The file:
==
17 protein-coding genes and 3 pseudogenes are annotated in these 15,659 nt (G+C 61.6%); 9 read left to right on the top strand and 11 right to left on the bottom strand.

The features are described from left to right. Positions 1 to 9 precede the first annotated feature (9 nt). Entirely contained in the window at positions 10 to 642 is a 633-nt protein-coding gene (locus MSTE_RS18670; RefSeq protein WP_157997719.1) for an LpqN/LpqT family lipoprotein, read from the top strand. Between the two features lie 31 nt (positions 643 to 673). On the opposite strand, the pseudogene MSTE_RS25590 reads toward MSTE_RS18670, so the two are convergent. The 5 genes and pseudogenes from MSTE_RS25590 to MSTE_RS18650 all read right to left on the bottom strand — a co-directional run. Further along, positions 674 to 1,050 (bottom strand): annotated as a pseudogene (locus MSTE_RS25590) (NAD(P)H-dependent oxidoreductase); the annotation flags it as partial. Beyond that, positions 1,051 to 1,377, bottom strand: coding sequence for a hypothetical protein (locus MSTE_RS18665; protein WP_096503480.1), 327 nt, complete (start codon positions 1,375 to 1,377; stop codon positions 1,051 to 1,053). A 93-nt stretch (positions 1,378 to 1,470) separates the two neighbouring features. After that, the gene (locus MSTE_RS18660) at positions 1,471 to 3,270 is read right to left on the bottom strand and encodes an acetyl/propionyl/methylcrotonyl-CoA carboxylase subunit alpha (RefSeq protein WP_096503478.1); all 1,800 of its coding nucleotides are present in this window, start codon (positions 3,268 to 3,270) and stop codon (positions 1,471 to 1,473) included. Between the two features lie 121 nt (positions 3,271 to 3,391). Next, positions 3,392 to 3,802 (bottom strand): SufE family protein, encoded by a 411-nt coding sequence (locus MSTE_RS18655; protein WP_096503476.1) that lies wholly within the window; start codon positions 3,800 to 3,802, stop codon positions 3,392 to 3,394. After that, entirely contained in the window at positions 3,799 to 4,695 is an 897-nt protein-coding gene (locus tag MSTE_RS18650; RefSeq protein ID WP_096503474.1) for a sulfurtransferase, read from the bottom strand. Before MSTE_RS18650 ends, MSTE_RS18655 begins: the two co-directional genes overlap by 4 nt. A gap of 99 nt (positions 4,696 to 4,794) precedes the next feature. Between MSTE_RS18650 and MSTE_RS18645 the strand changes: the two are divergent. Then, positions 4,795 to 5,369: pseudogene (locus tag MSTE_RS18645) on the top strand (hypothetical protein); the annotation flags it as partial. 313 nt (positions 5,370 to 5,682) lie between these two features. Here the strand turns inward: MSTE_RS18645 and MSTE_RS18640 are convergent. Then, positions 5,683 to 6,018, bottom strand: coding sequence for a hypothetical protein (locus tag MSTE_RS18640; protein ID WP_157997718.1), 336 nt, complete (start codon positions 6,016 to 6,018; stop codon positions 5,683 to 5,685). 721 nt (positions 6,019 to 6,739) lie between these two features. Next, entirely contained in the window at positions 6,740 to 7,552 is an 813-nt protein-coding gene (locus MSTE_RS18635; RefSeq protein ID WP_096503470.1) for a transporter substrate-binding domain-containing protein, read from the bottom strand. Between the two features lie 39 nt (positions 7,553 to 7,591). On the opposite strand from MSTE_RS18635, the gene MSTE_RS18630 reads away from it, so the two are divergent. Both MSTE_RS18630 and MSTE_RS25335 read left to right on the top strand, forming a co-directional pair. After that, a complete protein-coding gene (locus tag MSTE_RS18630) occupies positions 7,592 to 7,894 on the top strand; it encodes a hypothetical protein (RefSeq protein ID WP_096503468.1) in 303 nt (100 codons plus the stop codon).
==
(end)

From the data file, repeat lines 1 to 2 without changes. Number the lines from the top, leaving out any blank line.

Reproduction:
17 protein-coding genes and 3 pseudogenes are annotated in these 15,659 nt (G+C 61.6%); 9 read left to right on the top strand and 11 right to left on the bottom strand.

The features are described from left to right. Positions 1 to 9 precede the first annotated feature (9 nt). Entirely contained in the window at positions 10 to 642 is a 633-nt protein-coding gene (locus MSTE_RS18670; RefSeq protein WP_157997719.1) for an LpqN/LpqT family lipoprotein, read from the top strand. Between the two features lie 31 nt (positions 643 to 673). On the opposite strand, the pseudogene MSTE_RS25590 reads toward MSTE_RS18670, so the two are convergent. The 5 genes and pseudogenes from MSTE_RS25590 to MSTE_RS18650 all read right to left on the bottom strand — a co-directional run. Further along, positions 674 to 1,050 (bottom strand): annotated as a pseudogene (locus MSTE_RS25590) (NAD(P)H-dependent oxidoreductase); the annotation flags it as partial. Beyond that, positions 1,051 to 1,377, bottom strand: coding sequence for a hypothetical protein (locus MSTE_RS18665; protein WP_096503480.1), 327 nt, complete (start codon positions 1,375 to 1,377; stop codon positions 1,051 to 1,053). A 93-nt stretch (positions 1,378 to 1,470) separates the two neighbouring features. After that, the gene (locus MSTE_RS18660) at positions 1,471 to 3,270 is read right to left on the bottom strand and encodes an acetyl/propionyl/methylcrotonyl-CoA carboxylase subunit alpha (RefSeq protein WP_096503478.1); all 1,800 of its coding nucleotides are present in this window, start codon (positions 3,268 to 3,270) and stop codon (positions 1,471 to 1,473) included. Between the two features lie 121 nt (positions 3,271 to 3,391). Next, positions 3,392 to 3,802 (bottom strand): SufE family protein, encoded by a 411-nt coding sequence (locus MSTE_RS18655; protein WP_096503476.1) that lies wholly within the window; start codon positions 3,800 to 3,802, stop codon positions 3,392 to 3,394. After that, entirely contained in the window at positions 3,799 to 4,695 is an 897-nt protein-coding gene (locus tag MSTE_RS18650; RefSeq protein ID WP_096503474.1) for a sulfurtransferase, read from the bottom strand. Before MSTE_RS18650 ends, MSTE_RS18655 begins: the two co-directional genes overlap by 4 nt. A gap of 99 nt (positions 4,696 to 4,794) precedes the next feature. Between MSTE_RS18650 and MSTE_RS18645 the strand changes: the two are divergent. Then, positions 4,795 to 5,369: pseudogene (locus tag MSTE_RS18645) on the top strand (hypothetical protein); the annotation flags it as partial. 313 nt (positions 5,370 to 5,682) lie between these two features. Here the strand turns inward: MSTE_RS18645 and MSTE_RS18640 are convergent. Then, positions 5,683 to 6,018, bottom strand: coding sequence for a hypothetical protein (locus tag MSTE_RS18640; protein ID WP_157997718.1), 336 nt, complete (start codon positions 6,016 to 6,018; stop codon positions 5,683 to 5,685). 721 nt (positions 6,019 to 6,739) lie between these two features. Next, entirely contained in the window at positions 6,740 to 7,552 is an 813-nt protein-coding gene (locus MSTE_RS18635; RefSeq protein ID WP_096503470.1) for a transporter substrate-binding domain-containing protein, read from the bottom strand. Between the two features lie 39 nt (positions 7,553 to 7,591). On the opposite strand from MSTE_RS18635, the gene MSTE_RS18630 reads away from it, so the two are divergent. Both MSTE_RS18630 and MSTE_RS25335 read left to right on the top strand, forming a co-directional pair. After that, a complete protein-coding gene (locus tag MSTE_RS18630) occupies positions 7,592 to 7,894 on the top strand; it encodes a hypothetical protein (RefSeq protein ID WP_096503468.1) in 303 nt (100 codons plus the stop codon).